But none of that means that Ukraine is moving foolishly. The whole of the counteroffensive to this point has been in the form of an army getting a feel for what it can, and cannot, accomplish. These are largely inexperienced soldiers driving around in the cast-off arms created by a dozen nations over six decades. Considering that, they’re doing fantastically.
That Ukrainian army has also been getting a feel for dealing with a Russian army that was vastly reinforced by repeated rounds of conscription and bolstered by months of defensive preparations. Russia may not be the “second best army in the world,” but it is certainly one of the largest. Those hundreds of thousands of troops may be poorly trained, erratically armed, and miserably led, but that doesn’t mean they can’t kill people. Guns make it easy. Artillery makes it really easy.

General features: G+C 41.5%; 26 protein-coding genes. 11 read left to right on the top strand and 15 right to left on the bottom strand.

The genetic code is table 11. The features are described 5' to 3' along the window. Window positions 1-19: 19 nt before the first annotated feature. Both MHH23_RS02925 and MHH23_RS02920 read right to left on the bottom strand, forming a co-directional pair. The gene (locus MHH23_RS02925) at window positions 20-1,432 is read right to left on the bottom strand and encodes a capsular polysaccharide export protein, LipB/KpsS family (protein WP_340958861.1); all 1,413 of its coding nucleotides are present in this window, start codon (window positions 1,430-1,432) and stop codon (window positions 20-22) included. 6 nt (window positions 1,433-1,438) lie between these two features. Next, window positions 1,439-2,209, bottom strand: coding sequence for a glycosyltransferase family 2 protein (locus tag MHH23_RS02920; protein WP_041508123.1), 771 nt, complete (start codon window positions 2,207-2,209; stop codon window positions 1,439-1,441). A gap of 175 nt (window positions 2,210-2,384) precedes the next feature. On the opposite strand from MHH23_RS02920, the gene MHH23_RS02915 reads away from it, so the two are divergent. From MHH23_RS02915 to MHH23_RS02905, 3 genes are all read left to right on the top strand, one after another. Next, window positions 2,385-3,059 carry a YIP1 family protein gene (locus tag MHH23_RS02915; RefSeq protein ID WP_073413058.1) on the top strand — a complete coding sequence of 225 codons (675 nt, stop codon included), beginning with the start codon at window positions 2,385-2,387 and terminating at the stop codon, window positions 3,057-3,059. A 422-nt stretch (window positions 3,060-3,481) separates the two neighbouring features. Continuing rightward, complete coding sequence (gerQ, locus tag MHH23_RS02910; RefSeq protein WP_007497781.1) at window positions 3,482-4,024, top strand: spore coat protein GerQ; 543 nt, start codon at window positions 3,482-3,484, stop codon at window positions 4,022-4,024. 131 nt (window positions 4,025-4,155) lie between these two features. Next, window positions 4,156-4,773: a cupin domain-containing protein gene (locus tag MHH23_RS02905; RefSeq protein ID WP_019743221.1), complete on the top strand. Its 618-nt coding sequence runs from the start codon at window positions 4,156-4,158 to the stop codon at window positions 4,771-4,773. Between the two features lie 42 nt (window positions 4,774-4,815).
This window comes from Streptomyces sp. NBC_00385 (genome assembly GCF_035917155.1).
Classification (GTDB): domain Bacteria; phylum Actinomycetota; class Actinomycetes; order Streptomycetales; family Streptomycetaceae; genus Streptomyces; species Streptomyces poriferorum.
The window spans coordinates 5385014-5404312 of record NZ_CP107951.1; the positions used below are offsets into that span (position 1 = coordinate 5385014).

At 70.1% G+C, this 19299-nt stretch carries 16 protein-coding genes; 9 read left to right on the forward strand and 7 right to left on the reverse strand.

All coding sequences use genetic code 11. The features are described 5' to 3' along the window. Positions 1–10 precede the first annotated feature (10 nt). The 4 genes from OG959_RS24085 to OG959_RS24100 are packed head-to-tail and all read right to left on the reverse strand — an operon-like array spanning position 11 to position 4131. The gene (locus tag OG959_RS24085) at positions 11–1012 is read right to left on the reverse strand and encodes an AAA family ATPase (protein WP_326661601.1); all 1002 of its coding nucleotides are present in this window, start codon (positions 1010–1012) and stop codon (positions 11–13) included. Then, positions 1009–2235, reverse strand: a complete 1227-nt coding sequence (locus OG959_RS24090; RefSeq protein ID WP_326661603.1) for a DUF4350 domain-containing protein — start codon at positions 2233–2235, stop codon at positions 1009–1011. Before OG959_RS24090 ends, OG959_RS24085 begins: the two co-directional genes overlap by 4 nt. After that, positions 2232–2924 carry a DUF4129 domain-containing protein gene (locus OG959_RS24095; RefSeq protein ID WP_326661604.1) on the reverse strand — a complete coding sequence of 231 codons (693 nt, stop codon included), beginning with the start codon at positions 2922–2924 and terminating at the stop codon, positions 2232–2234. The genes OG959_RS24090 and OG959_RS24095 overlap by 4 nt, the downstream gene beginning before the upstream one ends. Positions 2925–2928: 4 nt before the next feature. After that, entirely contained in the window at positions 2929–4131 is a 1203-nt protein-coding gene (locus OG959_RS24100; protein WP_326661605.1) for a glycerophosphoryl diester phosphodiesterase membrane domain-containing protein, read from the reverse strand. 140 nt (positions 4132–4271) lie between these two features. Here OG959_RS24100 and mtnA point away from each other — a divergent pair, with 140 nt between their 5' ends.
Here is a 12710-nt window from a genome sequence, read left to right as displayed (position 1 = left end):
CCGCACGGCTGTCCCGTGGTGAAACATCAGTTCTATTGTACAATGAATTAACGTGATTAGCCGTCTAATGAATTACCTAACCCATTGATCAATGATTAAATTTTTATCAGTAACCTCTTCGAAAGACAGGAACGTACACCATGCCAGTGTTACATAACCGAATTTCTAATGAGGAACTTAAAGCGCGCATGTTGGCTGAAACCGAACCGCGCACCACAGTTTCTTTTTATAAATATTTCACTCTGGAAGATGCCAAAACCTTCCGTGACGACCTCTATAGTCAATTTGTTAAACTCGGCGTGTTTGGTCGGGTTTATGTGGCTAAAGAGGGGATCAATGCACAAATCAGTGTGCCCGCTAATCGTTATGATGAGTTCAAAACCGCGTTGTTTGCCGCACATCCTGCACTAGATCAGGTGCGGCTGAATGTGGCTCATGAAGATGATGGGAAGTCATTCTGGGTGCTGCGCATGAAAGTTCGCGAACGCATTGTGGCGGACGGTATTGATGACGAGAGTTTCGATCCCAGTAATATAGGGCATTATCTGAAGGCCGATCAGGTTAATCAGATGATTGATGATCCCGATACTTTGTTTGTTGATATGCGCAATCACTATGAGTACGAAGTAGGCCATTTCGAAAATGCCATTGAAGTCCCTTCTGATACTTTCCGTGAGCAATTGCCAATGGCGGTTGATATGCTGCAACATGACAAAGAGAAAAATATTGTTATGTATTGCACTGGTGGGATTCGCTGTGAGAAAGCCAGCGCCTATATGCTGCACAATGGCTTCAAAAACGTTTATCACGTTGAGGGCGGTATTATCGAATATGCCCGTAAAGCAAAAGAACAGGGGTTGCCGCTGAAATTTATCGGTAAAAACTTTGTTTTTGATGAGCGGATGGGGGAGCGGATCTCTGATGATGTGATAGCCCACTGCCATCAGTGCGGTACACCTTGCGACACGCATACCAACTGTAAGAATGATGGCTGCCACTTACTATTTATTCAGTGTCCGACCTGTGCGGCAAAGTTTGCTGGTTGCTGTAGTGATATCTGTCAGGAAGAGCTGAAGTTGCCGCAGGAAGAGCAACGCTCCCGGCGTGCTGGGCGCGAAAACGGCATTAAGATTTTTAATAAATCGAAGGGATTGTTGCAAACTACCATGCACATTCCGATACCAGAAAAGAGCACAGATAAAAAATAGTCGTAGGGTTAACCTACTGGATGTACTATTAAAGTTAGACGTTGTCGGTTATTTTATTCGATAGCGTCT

So … what’s happening at Robotyne and Urozhaine has almost nothing to do with the patches of ground that used to be Robotyne and Urozhaine. It’s about taking those tactical positions that allow Ukraine to achieve three strategic goals:
Minimize Ukrainian losses to sustain Ukraine’s offensive capabilities.
Maximize Russian losses to degrade Russia’s defensive capabilities.
Seek a breakthrough that allows Ukrainian forces to move toward large, occupied cities like Melitopol and Mariupol.